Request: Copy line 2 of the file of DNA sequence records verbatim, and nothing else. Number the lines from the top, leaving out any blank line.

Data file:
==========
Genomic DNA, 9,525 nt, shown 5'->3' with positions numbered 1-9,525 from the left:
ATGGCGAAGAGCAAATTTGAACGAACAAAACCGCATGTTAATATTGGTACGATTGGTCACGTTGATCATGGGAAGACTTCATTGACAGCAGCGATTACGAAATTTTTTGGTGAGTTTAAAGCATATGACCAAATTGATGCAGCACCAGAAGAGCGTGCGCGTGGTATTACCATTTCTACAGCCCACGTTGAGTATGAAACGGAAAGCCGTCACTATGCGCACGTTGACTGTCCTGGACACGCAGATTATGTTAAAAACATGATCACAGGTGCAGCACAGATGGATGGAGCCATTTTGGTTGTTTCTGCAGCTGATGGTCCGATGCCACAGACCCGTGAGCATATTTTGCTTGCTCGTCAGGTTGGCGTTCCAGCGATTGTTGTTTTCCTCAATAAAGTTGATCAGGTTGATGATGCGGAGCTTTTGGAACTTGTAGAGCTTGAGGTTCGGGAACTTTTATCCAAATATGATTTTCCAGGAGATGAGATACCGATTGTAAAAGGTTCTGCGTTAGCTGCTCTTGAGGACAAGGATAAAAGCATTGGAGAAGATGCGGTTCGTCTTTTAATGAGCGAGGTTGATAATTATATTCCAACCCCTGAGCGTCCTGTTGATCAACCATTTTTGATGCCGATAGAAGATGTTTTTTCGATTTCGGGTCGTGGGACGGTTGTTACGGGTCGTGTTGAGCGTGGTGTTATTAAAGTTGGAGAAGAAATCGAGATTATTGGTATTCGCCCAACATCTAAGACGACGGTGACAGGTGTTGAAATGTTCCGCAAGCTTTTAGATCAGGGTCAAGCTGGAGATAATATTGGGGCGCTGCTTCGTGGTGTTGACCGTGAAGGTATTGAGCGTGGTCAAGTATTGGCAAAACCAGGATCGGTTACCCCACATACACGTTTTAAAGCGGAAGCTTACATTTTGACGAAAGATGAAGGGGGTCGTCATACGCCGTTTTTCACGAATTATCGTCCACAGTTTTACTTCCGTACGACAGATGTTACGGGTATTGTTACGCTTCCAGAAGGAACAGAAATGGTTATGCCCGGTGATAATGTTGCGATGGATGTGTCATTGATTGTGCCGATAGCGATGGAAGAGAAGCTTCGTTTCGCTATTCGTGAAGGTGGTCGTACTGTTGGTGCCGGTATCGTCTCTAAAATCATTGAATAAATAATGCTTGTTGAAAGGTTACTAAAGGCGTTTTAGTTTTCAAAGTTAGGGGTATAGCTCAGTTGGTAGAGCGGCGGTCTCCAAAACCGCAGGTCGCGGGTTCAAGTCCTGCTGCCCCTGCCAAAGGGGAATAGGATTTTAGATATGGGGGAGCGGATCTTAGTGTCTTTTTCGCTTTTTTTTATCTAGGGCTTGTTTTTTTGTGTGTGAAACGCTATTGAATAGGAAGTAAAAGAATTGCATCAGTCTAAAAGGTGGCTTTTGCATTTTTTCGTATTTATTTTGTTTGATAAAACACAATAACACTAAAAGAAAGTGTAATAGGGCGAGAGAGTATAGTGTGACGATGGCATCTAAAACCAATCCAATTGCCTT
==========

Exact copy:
ATGGCGAAGAGCAAATTTGAACGAACAAAACCGCATGTTAATATTGGTACGATTGGTCACGTTGATCATGGGAAGACTTCATTGACAGCAGCGATTACGAAATTTTTTGGTGAGTTTAAAGCATATGACCAAATTGATGCAGCACCAGAAGAGCGTGCGCGTGGTATTACCATTTCTACAGCCCACGTTGAGTATGAAACGGAAAGCCGTCACTATGCGCACGTTGACTGTCCTGGACACGCAGATTATGTTAAAAACATGATCACAGGTGCAGCACAGATGGATGGAGCCATTTTGGTTGTTTCTGCAGCTGATGGTCCGATGCCACAGACCCGTGAGCATATTTTGCTTGCTCGTCAGGTTGGCGTTCCAGCGATTGTTGTTTTCCTCAATAAAGTTGATCAGGTTGATGATGCGGAGCTTTTGGAACTTGTAGAGCTTGAGGTTCGGGAACTTTTATCCAAATATGATTTTCCAGGAGATGAGATACCGATTGTAAAAGGTTCTGCGTTAGCTGCTCTTGAGGACAAGGATAAAAGCATTGGAGAAGATGCGGTTCGTCTTTTAATGAGCGAGGTTGATAATTATATTCCAACCCCTGAGCGTCCTGTTGATCAACCATTTTTGATGCCGATAGAAGATGTTTTTTCGATTTCGGGTCGTGGGACGGTTGTTACGGGTCGTGTTGAGCGTGGTGTTATTAAAGTTGGAGAAGAAATCGAGATTATTGGTATTCGCCCAACATCTAAGACGACGGTGACAGGTGTTGAAATGTTCCGCAAGCTTTTAGATCAGGGTCAAGCTGGAGATAATATTGGGGCGCTGCTTCGTGGTGTTGACCGTGAAGGTATTGAGCGTGGTCAAGTATTGGCAAAACCAGGATCGGTTACCCCACATACACGTTTTAAAGCGGAAGCTTACATTTTGACGAAAGATGAAGGGGGTCGTCATACGCCGTTTTTCACGAATTATCGTCCACAGTTTTACTTCCGTACGACAGATGTTACGGGTATTGTTACGCTTCCAGAAGGAACAGAAATGGTTATGCCCGGTGATAATGTTGCGATGGATGTGTCATTGATTGTGCCGATAGCGATGGAAGAGAAGCTTCGTTTCGCTATTCGTGAAGGTGGTCGTACTGTTGGTGCCGGTATCGTCTCTAAAATCATTGAATAAATAATGCTTGTTGAAAGGTTACTAAAGGCGTTTTAGTTTTCAAAGTTAGGGGTATAGCTCAGTTGGTAGAGCGGCGGTCTCCAAAACCGCAGGTCGCGGGTTCAAGTCCTGCTGCCCCTGCCAAAGGGGAATAGGATTTTAGATATGGGGGAGCGGATCTTAGTGTCTTTTTCGCTTTTTTTTATCTAGGGCTTGTTTTTTTGTGTGTGAAACGCTATTGAATAGGAAGTAAAAGAATTGCATCAGTCTAAAAGGTGGCTTTTGCATTTTTTCGTATTTATTTTGTTTGATAAAACACAATAACACTAAAAGAAAGTGTAATAGGGCGAGAGAGTATAGTGTGACGATGGCATCTAAAACCAATCCAATTGCCTT